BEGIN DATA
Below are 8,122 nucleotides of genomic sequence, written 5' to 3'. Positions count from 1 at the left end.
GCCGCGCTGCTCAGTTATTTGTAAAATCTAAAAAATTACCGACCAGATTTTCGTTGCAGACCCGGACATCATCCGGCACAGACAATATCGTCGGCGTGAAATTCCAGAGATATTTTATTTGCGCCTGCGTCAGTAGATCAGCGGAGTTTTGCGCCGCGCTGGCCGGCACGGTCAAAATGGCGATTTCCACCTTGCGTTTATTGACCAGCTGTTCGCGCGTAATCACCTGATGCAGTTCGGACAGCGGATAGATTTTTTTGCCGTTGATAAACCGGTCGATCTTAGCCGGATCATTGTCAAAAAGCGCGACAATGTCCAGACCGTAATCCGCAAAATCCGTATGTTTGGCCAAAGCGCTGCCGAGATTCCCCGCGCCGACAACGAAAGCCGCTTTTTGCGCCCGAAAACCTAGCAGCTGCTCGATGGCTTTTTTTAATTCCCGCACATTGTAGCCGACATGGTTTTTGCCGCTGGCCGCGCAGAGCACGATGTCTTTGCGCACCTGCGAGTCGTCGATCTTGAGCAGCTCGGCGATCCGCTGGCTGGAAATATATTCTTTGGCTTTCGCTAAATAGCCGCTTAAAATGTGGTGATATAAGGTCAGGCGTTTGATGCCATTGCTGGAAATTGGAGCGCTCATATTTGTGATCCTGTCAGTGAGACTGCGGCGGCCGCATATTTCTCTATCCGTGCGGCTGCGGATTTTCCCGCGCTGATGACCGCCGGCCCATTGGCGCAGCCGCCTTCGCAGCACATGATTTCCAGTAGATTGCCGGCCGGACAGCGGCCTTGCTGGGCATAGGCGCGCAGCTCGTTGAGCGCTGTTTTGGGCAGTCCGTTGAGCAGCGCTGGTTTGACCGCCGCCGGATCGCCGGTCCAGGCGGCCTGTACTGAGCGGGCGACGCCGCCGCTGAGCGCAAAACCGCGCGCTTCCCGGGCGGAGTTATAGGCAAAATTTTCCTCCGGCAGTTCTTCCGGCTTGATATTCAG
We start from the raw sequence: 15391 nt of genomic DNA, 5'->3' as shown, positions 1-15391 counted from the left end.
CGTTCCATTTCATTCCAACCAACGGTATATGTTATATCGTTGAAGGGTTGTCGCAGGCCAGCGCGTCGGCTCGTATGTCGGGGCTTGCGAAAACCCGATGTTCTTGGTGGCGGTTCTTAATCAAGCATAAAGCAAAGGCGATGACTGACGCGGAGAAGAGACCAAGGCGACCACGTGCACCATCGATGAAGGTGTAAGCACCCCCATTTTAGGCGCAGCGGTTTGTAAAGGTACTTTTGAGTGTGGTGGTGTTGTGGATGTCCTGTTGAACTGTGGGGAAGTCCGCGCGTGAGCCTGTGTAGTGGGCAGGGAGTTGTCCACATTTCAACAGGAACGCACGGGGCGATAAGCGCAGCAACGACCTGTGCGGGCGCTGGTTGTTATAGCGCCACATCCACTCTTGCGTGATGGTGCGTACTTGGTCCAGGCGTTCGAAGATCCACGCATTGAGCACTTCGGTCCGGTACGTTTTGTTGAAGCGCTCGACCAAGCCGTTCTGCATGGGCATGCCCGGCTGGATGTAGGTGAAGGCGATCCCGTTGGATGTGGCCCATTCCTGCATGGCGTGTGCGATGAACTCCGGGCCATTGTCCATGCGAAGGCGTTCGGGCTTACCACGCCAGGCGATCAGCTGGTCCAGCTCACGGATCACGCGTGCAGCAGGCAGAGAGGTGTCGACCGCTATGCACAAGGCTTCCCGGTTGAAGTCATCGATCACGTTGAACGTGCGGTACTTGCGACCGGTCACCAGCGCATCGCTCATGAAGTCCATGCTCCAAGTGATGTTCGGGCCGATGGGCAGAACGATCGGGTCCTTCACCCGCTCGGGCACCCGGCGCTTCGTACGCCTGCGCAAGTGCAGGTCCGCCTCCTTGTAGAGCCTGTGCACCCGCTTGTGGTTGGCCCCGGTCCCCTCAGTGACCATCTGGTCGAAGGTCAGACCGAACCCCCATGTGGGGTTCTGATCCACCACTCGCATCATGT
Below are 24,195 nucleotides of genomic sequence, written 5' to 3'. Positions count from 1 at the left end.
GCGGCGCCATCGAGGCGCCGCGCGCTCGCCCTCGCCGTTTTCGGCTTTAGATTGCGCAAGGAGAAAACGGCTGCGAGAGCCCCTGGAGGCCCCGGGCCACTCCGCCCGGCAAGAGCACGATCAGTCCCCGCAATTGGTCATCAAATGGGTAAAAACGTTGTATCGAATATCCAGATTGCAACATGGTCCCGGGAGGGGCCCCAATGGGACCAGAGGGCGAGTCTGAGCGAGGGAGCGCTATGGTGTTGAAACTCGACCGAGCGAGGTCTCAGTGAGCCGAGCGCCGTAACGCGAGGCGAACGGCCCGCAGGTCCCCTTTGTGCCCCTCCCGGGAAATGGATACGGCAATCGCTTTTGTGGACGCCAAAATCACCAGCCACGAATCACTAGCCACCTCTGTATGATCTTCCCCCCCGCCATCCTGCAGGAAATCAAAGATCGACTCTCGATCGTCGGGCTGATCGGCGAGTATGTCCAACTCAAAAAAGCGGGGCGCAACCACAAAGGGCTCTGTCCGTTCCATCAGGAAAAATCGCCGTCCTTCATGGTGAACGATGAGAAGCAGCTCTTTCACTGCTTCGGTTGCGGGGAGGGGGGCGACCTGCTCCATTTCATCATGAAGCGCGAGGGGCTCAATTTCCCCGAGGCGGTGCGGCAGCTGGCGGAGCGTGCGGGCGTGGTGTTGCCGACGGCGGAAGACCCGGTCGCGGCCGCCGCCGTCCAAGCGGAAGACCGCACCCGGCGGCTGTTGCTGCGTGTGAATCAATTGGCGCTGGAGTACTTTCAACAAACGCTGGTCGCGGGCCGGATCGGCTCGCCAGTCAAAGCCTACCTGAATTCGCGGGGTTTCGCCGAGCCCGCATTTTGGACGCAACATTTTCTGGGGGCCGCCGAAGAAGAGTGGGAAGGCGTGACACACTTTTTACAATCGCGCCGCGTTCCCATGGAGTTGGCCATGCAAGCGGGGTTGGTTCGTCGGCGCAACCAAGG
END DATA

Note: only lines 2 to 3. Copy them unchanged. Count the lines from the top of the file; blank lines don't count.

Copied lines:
GCCGCGCTGCTCAGTTATTTGTAAAATCTAAAAAATTACCGACCAGATTTTCGTTGCAGACCCGGACATCATCCGGCACAGACAATATCGTCGGCGTGAAATTCCAGAGATATTTTATTTGCGCCTGCGTCAGTAGATCAGCGGAGTTTTGCGCCGCGCTGGCCGGCACGGTCAAAATGGCGATTTCCACCTTGCGTTTATTGACCAGCTGTTCGCGCGTAATCACCTGATGCAGTTCGGACAGCGGATAGATTTTTTTGCCGTTGATAAACCGGTCGATCTTAGCCGGATCATTGTCAAAAAGCGCGACAATGTCCAGACCGTAATCCGCAAAATCCGTATGTTTGGCCAAAGCGCTGCCGAGATTCCCCGCGCCGACAACGAAAGCCGCTTTTTGCGCCCGAAAACCTAGCAGCTGCTCGATGGCTTTTTTTAATTCCCGCACATTGTAGCCGACATGGTTTTTGCCGCTGGCCGCGCAGAGCACGATGTCTTTGCGCACCTGCGAGTCGTCGATCTTGAGCAGCTCGGCGATCCGCTGGCTGGAAATATATTCTTTGGCTTTCGCTAAATAGCCGCTTAAAATGTGGTGATATAAGGTCAGGCGTTTGATGCCATTGCTGGAAATTGGAGCGCTCATATTTGTGATCCTGTCAGTGAGACTGCGGCGGCCGCATATTTCTCTATCCGTGCGGCTGCGGATTTTCCCGCGCTGATGACCGCCGGCCCATTGGCGCAGCCGCCTTCGCAGCACATGATTTCCAGTAGATTGCCGGCCGGACAGCGGCCTTGCTGGGCATAGGCGCGCAGCTCGTTGAGCGCTGTTTTGGGCAGTCCGTTGAGCAGCGCTGGTTTGACCGCCGCCGGATCGCCGGTCCAGGCGGCCTGTACTGAGCGGGCGACGCCGCCGCTGAGCGCAAAACCGCGCGCTTCCCGGGCGGAGTTATAGGCAAAATTTTCCTCCGGCAGTTCTTCCGGCTTGATATTCAG
We start from the raw sequence: 15391 nt of genomic DNA, 5'->3' as shown, positions 1-15391 counted from the left end.